A two-party system refers to a system where in almost all elections, at every level of government, two main political parties dominate voting and, resultantly, all or just about all elected offices are members of one of the two foremost parties.
In a two-party system, typically, one of the two parties holds a greater part in the legislature and is usually known as the 'majority party'; while the other is the minority party. Though the expression two-party system is somewhat inaccurate and means different things in different countries, there is extensive agreement that when election results show time and again that all or nearly all elected executives belong to only one of the two major parties, the system is said to be of a two-party nature, as in the case of United States of America. In such a case, the chances for a third party candidate to win election to any office are far-flung.
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As to the question, that why two major parties have dominated the political landscape in some systems, there are several reasons. In the U.S, the reasons are various and diverse, though interlinked: (i) the historical foundations of the two party system; (ii) the winner-take-all electoral system; (iii) political socialization and practical considerations; and (iv) state and federal laws favoring the two party system. According to several views, historical encounter in the U.S. between federalists and anti-federalists also helped in contributing to America's two-party system (Aldrich, 1995).
In 1789, the U.S. had George Washington as a President: he did not belong to a party. A rivalry grew between John Adams and Thomas Jefferson (both Federalists), during Washington's two terms. Adams was challenged by Jefferson under the banner of the Democratic - Republican Party. The word Republican implies rule of law and the word Democratic implies will of the people.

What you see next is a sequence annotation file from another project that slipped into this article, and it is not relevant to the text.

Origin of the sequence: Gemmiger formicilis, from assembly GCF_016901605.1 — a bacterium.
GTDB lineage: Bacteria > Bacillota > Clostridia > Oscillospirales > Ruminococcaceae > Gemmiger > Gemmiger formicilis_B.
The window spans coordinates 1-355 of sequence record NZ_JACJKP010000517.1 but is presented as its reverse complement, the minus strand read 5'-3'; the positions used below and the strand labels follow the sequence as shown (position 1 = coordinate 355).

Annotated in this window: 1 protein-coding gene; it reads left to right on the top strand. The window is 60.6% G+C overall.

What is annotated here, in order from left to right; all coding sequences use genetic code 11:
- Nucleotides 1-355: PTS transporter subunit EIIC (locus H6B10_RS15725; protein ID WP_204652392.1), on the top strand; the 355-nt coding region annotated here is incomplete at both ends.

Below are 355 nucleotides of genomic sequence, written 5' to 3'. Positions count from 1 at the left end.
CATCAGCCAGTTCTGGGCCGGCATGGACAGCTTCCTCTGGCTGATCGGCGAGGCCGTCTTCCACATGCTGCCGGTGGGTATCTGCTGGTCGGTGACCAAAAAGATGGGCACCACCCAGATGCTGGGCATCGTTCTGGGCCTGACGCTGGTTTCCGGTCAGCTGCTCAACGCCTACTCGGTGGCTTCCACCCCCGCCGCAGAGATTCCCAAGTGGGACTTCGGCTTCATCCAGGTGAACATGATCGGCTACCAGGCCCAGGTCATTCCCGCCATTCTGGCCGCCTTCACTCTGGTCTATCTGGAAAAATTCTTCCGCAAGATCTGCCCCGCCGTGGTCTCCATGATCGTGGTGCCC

In 1828, Andrew Jackson, the popular war-hero, became the first President from the Democrats, a new party. With the exception of one term, the Democrats held their place in the White House until 1860.
The Republican Party was formed as a result of the Northern Abolitionist Movement (1856). Their first successful candidate for President was Abraham Lincoln (1860). The Republicans held the White House till 1912, with the exception of two non-consecutive terms of Democrat Grover Cleveland's. Thus, 1864 really in scripts the beginning of the two-party system of Republicans and Democrats. From the beginning, the Democrats have been Southern and more populist; while the Republicans have been Northern and pro-business. The only other Democratic President before the Great Depression, besides Cleveland, was Woodrow Wilson. Point-in-Case, the Democrats held the Presidential power for 16 years, where Republicans held it for 72 years.
This is from where the expression 'Party Era' comes from. A party era refers to the period between two elections, during which two parties are assessed with regard to how powerful they are comparative to each other; that is actually a span of time during which there is one dominant majority party that gains victory in all elections.
Major Functions of Political Parties